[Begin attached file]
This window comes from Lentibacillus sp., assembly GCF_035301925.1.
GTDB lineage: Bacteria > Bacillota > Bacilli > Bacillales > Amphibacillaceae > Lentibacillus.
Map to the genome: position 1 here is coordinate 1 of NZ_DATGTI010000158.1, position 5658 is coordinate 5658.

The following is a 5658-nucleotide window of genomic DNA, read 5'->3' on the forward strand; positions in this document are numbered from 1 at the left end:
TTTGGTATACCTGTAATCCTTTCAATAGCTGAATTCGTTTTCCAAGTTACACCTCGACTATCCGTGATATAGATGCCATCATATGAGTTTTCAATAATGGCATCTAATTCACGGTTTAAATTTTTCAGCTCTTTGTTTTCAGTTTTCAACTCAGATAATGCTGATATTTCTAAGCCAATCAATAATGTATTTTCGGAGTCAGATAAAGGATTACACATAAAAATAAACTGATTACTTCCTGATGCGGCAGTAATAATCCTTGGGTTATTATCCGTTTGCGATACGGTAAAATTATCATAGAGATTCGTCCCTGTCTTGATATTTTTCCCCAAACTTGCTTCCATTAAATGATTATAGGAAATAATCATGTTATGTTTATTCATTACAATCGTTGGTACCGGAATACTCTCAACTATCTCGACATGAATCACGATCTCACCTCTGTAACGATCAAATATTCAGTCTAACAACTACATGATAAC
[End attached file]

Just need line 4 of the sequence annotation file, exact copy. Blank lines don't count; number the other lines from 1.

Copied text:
The following is a 5658-nucleotide window of genomic DNA, read 5'->3' on the forward strand; positions in this document are numbered from 1 at the left end: